Lot 19. A rare archaic bronze ritual tripod vessel, jia, Shang dynasty (c. 1500-1050 BC); 25.3 cm., 9 7/8 in. Sold 54,000 GBP (Estimate 6,000 - 8,000 GBP). © Sotheby's.
the compressed globular body supported on three tall slender blade feet, cast around the exterior with three separate taotie divided and separated by vertical notched flanges and each formed from detached zoomorphic elements on a tight leiwen ground flanked by 'bird' elements, the waisted neck with a leiwen band and the flat rim set with upright posts surmounted by pyramidal finials, set to one side with a large bovine-mask loop handle, the interior with two complex pictograms.
Provenance: Collection of Dr. A.F. Philips.
Sotheby's London, 30th March 1978, lot 15.
Sotheby's London, 14th November 2000, lot 6.
Literature: H.F.E. Visser, Asiatic Art in Private Collections in Holland and Belgium, Amsterdam, 1947, pl. 7, no. 8.
The inscription only:
Noel Barnard and Cheung Kwong-Yue, Rubbings and Hand Copies of Bronze inscriptions in Chinese, Japanese, European, American, and Australasian Collections, Taipei, 1978, vol. 7, no. 1020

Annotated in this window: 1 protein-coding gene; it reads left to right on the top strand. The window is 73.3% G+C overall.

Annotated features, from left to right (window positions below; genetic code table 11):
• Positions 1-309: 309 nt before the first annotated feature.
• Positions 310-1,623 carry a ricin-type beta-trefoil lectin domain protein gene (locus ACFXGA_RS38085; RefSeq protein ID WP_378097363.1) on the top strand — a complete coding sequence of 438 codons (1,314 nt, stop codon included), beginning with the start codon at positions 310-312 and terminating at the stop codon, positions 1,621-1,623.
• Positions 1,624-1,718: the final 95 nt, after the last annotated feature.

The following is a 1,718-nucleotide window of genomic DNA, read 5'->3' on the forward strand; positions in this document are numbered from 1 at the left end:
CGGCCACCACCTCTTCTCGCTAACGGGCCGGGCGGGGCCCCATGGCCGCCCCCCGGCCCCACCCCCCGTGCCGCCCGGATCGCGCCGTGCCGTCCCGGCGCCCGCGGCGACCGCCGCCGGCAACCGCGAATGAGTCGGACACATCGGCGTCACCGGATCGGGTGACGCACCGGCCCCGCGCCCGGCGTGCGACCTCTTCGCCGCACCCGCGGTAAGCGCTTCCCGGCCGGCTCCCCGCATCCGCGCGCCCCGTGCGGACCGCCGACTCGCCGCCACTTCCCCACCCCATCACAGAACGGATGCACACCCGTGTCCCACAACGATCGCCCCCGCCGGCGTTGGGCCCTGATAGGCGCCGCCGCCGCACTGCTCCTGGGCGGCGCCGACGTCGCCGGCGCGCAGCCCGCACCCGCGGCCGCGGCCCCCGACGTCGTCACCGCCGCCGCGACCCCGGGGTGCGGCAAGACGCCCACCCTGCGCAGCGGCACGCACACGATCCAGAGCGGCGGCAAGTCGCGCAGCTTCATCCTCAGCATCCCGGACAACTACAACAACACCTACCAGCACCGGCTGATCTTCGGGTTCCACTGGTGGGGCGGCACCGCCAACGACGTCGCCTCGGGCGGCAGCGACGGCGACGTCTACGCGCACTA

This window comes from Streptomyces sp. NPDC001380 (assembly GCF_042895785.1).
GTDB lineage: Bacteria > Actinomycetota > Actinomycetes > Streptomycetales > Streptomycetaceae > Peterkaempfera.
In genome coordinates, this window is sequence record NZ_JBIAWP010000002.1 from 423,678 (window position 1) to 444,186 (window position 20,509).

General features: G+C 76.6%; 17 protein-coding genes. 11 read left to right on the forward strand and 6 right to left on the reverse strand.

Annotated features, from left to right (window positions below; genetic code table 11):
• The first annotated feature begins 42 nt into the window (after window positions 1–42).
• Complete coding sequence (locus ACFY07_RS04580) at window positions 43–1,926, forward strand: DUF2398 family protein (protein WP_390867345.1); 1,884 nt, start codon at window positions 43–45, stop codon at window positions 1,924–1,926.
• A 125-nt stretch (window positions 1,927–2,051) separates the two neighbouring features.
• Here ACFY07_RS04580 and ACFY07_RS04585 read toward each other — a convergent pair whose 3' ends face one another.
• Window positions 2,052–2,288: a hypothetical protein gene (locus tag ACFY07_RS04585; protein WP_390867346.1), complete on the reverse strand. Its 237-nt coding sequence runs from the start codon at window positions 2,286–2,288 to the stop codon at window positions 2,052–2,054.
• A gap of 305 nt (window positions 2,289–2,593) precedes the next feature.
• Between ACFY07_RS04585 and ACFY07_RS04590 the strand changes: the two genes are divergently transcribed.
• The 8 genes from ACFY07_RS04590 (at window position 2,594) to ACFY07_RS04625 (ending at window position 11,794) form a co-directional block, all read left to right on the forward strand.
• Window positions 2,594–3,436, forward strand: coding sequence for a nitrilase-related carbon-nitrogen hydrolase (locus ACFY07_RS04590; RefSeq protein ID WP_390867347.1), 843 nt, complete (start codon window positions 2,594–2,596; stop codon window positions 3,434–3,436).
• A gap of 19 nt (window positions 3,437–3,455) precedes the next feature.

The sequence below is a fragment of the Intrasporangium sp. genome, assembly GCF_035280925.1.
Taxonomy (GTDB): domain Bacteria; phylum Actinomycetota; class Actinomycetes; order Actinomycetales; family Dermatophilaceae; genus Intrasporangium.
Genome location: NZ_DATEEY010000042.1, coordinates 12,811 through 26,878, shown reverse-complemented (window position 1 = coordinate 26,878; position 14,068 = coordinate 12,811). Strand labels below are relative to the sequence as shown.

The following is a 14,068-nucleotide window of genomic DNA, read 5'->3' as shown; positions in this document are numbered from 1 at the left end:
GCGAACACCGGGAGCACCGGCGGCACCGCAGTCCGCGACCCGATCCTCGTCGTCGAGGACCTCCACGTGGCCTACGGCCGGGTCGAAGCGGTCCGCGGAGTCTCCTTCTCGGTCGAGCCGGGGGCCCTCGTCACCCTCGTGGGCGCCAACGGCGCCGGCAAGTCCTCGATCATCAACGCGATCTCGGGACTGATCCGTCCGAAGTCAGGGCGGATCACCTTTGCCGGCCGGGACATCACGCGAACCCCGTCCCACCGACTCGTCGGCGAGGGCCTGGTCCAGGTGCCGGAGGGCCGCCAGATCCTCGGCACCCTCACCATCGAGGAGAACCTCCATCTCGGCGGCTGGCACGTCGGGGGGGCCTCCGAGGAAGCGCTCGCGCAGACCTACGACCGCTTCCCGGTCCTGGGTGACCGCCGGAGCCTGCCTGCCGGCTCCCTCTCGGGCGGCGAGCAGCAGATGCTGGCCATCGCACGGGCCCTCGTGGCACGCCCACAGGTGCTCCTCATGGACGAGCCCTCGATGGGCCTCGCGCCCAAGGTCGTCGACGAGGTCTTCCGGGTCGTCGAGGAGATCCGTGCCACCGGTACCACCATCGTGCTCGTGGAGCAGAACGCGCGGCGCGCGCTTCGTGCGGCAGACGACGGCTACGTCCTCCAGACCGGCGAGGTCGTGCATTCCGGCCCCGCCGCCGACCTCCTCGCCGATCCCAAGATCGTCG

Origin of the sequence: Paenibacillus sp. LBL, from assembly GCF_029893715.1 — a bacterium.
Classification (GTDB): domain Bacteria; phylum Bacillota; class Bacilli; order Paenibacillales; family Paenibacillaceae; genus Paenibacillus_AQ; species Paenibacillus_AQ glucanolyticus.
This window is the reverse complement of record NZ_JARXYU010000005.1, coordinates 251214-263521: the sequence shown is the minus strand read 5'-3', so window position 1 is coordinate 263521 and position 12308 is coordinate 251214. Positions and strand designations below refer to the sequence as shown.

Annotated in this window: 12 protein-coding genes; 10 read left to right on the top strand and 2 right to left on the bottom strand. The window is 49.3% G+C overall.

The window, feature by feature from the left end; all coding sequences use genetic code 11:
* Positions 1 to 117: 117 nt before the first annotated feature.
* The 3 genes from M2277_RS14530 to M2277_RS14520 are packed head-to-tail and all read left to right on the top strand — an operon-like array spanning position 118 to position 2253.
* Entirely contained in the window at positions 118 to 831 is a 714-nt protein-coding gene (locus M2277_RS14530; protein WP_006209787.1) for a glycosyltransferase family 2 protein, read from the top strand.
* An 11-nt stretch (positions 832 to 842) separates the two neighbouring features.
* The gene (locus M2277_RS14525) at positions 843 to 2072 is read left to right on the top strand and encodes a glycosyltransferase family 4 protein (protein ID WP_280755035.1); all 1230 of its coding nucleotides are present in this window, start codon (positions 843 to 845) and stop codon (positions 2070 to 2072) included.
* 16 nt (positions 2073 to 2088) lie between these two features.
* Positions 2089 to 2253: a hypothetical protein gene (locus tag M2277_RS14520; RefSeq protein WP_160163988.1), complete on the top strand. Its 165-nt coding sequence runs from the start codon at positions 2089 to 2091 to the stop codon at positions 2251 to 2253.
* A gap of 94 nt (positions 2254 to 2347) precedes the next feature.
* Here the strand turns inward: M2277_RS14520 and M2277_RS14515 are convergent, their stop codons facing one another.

Note: This inscription consists of two clan signs, the former showing the character ci ('grade' or 'catagory') within the ya-shaped enclosure, the latter depicting a man holding two horses.
It is rare to find a jia of this bulbous form with such high-relief decoration and with these roof-shaped finials, which are more often seen on fangjia. Compare two jia of similar form but with the more common flat, linear decoration and waisted finials, illustrated in Zhongguo qingtongqi quanji, vol. 3, Beijing, 1997, pls. 47 and 49, and a rectangular fangjia with related finials, ibid., pl. 58.
Sotheby's. Fine Chinese Ceramics & Works Of Art, London, 15 May 2007